Tuesday 9 December 2014

Wastelands: Stories of the Apocalypse - Edited by John Joseph Adams

Title: Wastelands: Stories of the Apocalypse
Author: Various (Edited by John Joseph Adams)
Genre: Science Fiction
Published: 2007
Formats: Paperback/Ebook

Available at:
The Book Depository
Amazon UK

As a big fan of post-apocalyptic fiction I have contemplated picking up “Wastelands: Stories of the Apocalypse” many times. However, when the 2014 eclectic reader challenge required me to read an anthology I decided that the time was right to finally procure it.

The book contains quite a varied cross-section of the apocalyptic sub-genre although they all lean towards a more “realistic” science fiction basis. Therefore there are no stories in the collection involving zombies, alien invasions, vampires or any other fantastical events. Personally, I tend to prefer the more plausible scenarios in my apocalyptic fiction but I still think it would have been nice for John Joseph Adams to have included at least a sample of this side of the sub-genre.

As with all anthologies there were some books I really enjoyed, some I found okay and other that just didn’t work for me. My favourite had to be “Speech Sounds" by Octavia Butler which takes places in a world where people have lost the ability to communicate. So people find they can no longer understand each other and so violence and chaos ensues. I found myself really getting drawn into this story and I appreciated the fact that the ending actually contained an element of hope. At the opposite side of the spectrum to this was “Salvage” by Orson Scott Card which I quite simply found rather boring. I just couldn’t engage with the story although I suspect part of this was because at times it felt like it was leaning too much towards being a form of minor propaganda for the Mormon Church which did put me off.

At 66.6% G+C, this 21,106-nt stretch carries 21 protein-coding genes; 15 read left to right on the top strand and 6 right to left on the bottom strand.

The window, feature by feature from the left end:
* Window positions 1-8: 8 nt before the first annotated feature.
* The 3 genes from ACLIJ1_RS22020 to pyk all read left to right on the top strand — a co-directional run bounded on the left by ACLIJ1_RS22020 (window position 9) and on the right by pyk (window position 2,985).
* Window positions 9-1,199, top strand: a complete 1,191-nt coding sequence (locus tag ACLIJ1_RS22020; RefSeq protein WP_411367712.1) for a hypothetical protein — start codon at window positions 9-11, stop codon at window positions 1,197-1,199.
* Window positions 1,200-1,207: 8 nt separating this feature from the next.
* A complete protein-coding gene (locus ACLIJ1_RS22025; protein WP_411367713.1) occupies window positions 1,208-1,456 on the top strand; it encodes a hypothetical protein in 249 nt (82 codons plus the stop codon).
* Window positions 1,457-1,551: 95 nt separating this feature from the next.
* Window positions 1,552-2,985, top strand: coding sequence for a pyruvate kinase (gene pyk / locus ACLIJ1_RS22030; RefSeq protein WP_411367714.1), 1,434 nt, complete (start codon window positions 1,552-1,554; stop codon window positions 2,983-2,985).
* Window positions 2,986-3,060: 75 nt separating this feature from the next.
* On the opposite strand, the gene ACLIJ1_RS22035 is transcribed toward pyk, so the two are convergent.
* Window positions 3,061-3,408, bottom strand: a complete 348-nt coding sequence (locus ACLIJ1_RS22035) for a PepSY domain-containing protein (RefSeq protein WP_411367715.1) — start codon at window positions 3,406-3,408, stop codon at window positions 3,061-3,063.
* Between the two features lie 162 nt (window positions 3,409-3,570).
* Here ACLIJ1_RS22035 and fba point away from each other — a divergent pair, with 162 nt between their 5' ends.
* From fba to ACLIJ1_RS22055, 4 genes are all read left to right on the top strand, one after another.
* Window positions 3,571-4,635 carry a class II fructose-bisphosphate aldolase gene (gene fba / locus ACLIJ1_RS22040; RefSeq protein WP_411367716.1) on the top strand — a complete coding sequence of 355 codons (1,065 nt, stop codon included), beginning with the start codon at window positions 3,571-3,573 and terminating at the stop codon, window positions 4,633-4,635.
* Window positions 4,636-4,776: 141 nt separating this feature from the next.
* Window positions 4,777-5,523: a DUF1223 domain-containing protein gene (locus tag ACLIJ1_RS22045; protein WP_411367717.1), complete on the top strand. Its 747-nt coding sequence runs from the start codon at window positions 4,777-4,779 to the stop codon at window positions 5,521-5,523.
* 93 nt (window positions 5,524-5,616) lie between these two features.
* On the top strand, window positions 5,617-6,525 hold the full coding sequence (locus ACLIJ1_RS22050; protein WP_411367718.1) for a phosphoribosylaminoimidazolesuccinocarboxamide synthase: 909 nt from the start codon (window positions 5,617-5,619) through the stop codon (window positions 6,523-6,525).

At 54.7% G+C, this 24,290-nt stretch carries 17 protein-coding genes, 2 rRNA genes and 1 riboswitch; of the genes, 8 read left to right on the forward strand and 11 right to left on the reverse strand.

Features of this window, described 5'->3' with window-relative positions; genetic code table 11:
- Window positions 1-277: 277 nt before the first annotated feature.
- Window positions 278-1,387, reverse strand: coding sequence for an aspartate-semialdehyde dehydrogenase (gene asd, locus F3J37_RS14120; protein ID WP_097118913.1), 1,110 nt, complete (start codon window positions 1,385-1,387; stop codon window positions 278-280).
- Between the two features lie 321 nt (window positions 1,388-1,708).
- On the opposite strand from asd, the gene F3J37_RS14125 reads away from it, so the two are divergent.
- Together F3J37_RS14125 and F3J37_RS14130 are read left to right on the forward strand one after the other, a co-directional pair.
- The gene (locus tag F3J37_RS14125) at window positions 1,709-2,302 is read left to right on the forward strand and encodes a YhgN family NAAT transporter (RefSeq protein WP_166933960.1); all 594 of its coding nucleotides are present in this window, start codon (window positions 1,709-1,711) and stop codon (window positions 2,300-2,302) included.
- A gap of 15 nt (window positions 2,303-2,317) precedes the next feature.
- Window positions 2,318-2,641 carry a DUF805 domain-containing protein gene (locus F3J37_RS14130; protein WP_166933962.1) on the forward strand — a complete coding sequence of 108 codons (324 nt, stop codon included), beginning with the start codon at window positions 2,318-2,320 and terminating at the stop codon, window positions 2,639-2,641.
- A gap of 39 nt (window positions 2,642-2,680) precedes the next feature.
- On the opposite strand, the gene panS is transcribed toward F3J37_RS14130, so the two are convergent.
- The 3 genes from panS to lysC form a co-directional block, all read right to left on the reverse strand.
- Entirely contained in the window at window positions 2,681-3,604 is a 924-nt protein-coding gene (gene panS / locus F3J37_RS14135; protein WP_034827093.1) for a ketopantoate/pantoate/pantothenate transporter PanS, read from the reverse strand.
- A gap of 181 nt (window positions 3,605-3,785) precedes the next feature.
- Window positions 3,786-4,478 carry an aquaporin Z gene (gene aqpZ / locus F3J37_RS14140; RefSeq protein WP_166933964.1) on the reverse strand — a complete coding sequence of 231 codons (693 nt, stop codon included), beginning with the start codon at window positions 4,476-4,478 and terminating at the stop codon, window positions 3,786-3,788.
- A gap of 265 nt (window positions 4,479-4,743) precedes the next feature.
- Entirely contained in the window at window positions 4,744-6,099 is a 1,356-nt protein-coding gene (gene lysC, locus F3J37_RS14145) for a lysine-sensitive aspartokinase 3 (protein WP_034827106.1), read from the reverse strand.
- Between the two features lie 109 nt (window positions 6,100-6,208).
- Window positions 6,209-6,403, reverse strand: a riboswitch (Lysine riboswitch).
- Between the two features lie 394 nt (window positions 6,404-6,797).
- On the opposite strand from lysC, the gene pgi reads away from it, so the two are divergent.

One minor issue that came up when I read the novel is that is fundamentally quite a downer to read. Reading one apocalyptic novel can be quite depressing but working through several stories as part of a collection like this just kicks the feeling into overdrive. In all honesty it wasn’t easy to read through so much loss, bleakness and tragedy and I would really advise people to try and spread the collection across many weeks.

Overall, if you like post-apocalyptic fiction then you probably want to give this anthology a try unless you are the type of person who prefers zombie or alien invasion styled end of the word scenarios as these are not present. Personally, I do have to say that I probably found an equal amount of stories I enjoyed compared to those I didn’t so for me the entire collection falls slap bang into the average category.


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